A guest post from Dr James Screen, senior research fellow in the College of Engineering, Mathematics and Physical Sciences at the University of Exeter, and Prof Jennifer Francis, research professor in the Department of Marine and Coastal Sciences at Rutgers University.
Arctic temperatures are rising more than twice as fast as the global rate – a phenomenon known as Arctic amplification. The loss of sea ice – one of the most conspicuous aspects of human-caused climate change – is one of the main causes. As Arctic sea ice melts, energy from the sun that would have been reflected away by the ice is instead absorbed by the ocean.
While the underlying trend of rising temperatures is largely responsible for Arctic warming and sea ice melt, natural fluctuations in the climate system add bumps and wiggles along the way. How human-caused trends and natural variations interact each other is a hot research topic.
In our study, published this week in Nature Climate Change, we investigate how Arctic conditions respond to sea ice loss during the two opposite phases of a natural cycle in the Pacific Ocean called the Pacific Decadal Oscillation (PDO).
The results suggest that had the PDO been in a different phase this winter, the abnormally warm conditions recorded across the Arctic could have been even more pronounced.
As its name suggests, fluctuations of the PDO typically occur over periods of up to a decade. In late 2013, the PDO shifted rapidly from its negative, cool phase to its positive, warm phase.
During a cold PDO phase, ocean temperatures along the west coast of North America and in the tropical Pacific tend to be colder than normal, while the North Pacific is warmer than usual. You can see this distinctive pattern of warm (red shading) and cold (blue shading) sea surface temperatures in the map below.
A warm PDO phase brings the opposite ocean temperature pattern – with warm waters along North America’s west coast and in the tropical Pacific, and colder waters in the North Pacific.
The shift in PDO from cold to warm coincided with an unusually persistent and disruptive winter weather pattern over North America. The pattern combined the so-called “Ridiculously Resilient Ridge” over the western part of the continent, causing drought and abnormal warmth, and the “Terribly Tenacious Trough” in the east, responsible for record snows and prolonged cold.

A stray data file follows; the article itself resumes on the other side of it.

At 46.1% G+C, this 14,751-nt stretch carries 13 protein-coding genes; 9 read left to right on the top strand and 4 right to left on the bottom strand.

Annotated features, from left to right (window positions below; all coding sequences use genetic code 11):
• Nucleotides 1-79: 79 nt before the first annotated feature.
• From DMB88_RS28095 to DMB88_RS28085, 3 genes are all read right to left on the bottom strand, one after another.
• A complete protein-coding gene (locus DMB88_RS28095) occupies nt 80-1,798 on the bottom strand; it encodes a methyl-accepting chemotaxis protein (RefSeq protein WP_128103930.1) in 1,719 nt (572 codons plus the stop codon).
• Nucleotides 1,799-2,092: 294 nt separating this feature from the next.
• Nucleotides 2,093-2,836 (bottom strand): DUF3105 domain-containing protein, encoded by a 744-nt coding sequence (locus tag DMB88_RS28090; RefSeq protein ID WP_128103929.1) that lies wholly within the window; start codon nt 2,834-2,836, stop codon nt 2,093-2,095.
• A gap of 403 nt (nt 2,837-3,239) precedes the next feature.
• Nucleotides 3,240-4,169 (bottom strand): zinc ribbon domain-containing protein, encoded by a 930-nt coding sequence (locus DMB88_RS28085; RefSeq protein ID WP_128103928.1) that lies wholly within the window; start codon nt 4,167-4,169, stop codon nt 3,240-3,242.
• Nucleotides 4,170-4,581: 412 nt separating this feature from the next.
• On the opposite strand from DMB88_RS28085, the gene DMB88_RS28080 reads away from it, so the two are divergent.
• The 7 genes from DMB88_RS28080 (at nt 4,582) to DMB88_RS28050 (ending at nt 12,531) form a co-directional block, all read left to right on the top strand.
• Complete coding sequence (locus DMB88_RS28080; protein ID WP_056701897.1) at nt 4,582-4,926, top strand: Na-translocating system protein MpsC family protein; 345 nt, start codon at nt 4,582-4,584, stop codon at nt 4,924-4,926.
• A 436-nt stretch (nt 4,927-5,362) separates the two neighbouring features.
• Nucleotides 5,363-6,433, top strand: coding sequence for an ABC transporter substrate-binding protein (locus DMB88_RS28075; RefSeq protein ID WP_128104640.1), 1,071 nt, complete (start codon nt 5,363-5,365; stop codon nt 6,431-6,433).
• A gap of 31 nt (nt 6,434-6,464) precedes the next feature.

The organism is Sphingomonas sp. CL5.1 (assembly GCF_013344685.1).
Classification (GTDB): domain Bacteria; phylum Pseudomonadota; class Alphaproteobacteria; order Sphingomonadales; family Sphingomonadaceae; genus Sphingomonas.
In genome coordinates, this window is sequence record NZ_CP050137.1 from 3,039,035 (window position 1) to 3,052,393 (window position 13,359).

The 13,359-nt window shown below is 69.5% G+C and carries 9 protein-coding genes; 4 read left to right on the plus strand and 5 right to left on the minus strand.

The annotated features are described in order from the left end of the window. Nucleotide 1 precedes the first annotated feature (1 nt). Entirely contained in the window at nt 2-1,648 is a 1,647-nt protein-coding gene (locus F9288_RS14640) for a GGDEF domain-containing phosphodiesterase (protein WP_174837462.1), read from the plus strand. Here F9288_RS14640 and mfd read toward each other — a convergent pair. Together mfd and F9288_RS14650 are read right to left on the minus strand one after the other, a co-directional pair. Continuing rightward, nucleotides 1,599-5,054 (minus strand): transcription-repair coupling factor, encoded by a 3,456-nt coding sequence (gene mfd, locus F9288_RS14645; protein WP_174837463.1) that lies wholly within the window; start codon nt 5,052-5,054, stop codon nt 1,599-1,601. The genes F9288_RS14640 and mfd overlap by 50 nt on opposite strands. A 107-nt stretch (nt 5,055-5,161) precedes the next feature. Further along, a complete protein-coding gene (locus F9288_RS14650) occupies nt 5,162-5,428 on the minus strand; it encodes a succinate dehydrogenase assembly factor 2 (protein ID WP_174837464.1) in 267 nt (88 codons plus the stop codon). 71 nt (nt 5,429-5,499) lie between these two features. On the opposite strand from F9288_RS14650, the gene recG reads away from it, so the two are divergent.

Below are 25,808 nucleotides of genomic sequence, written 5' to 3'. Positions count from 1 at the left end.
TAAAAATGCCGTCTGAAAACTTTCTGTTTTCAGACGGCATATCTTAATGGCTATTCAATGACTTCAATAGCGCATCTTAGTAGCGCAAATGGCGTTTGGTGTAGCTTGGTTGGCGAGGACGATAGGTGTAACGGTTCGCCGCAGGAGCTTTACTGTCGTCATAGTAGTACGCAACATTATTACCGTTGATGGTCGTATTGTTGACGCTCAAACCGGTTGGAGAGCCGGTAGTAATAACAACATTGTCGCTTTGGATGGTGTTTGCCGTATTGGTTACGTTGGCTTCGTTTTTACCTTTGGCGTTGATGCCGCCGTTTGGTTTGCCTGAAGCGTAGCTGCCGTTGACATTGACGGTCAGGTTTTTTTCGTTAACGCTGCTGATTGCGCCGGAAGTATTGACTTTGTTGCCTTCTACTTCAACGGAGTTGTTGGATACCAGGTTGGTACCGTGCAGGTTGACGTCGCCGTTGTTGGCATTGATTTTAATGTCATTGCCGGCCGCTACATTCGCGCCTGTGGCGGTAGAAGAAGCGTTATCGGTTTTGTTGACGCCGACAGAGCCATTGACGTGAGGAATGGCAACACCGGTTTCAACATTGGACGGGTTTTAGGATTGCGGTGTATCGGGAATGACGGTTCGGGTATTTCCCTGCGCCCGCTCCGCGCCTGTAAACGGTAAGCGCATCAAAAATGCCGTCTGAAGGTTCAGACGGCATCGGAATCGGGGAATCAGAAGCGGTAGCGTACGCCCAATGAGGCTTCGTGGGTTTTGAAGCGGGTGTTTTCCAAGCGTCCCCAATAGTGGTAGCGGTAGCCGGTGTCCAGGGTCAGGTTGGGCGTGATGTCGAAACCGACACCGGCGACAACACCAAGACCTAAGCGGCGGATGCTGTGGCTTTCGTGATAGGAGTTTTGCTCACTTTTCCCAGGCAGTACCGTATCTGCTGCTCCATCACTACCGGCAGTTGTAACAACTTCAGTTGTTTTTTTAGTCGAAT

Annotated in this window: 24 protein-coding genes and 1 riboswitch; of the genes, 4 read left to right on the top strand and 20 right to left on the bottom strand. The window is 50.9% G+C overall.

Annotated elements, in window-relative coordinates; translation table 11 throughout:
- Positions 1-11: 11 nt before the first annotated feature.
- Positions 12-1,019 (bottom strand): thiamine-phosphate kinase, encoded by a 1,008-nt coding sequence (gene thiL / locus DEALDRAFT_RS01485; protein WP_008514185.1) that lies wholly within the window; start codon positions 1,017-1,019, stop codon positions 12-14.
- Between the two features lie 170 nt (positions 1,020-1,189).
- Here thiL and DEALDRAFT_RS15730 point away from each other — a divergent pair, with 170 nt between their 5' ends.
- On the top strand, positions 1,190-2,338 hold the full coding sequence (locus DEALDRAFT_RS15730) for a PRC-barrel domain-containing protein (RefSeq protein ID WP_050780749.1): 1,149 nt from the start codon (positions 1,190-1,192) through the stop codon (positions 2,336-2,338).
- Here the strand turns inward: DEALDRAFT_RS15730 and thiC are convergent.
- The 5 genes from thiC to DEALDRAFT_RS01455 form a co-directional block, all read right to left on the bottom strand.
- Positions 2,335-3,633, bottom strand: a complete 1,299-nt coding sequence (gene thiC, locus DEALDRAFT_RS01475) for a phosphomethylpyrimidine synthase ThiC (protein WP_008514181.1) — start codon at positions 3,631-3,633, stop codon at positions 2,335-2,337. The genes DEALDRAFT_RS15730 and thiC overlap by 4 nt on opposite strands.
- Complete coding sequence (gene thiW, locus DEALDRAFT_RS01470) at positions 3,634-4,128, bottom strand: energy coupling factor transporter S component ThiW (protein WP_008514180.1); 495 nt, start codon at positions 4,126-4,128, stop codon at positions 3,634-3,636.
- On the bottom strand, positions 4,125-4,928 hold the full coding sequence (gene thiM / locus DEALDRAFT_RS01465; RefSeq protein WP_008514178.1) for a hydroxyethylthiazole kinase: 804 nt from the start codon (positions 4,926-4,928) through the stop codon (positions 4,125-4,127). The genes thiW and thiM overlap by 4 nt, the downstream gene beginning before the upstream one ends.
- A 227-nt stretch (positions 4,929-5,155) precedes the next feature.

Of course, the PDO has shifted phase naturally over the decades, but what’s different now is the vastly diminished Arctic sea ice cover.
We wondered how this flip in the PDO might affect the way the atmosphere responds to what is being called “The New Arctic” – an ocean with only half the sea ice it had only a generation ago.
Cause and effect
To tackle this question we turned to both observations of the real world and carefully designed modelling experiments. While the real world can give us clues to particular behaviours and relationships, it is always difficult to unravel cause-and-effect because many fluctuations and changes are happening at the same time.
A computer model of the atmosphere, however, can help isolate individual factors by running simulations that change only one thing at a time, such as sea ice extent or ocean temperature patterns. In this way, we simulated how the Arctic atmosphere responds to the loss of sea ice during the PDO’s two phases.
What we found surprised us: the PDO phase affects how much the Arctic warms in response to declining sea ice. More specifically, we found that when the PDO is in its cool or negative phase, the warming caused by the decline in sea ice is substantially larger than during the positive PDO phase. The extra warming is found almost exclusively over the Arctic.
So, why does this happen? Our findings suggest that it’s because air over open water during winter is much warmer than air over sea ice (which is why the loss of sea ice causes a local warming of the atmosphere).
In winter, when sea ice covers most of the Arctic Ocean, the areas where ice is being lost and where rapid warming is occurring are mainly along the ice edge, in the seas just outside the Arctic Circle. If that warmed air along the ice periphery is transported into the central Arctic, then it can contribute to a generally warmer Arctic.
We found that the efficiency of this transport is related to changes in wind patterns driven by the PDO. When the PDO is negative, winds blowing towards the Arctic are enhanced, as is the contribution of sea ice loss to Arctic warming.
Our findings spell both good and bad news for the Arctic and beyond.
The good news is that by better understanding these interactions between natural and human-induced changes in the climate system, we can improve predictions for the Arctic and its surroundings.
The bad news is that the record-breaking Arctic warmth during this past winter occurred in a positive PDO phase. According to our results, therefore, if the PDO had been negative, that warming could have been even stronger.
The reasons for exceptional Arctic warmth this past winter are not yet clear, as several unusual factors were in play. A full post-mortem of the event will take time. But more importantly, when the PDO does shift back to its cool phase, we could see an acceleration of Arctic warming and likely also sea ice loss.
This is bad news indeed for a region that is already undergoing major change across the full spectrum of the system: atmosphere, ocean, ice, plants, animals and native people.
Main image: Arctic sea ice in Greenland.
Screen, J. A. and Francis, J. A. (2016) Contribution of sea-ice loss to Arctic amplification is regulated by Pacific Ocean decadal variability, Nature Climate Change, doi:10.1038/nclimate3011.
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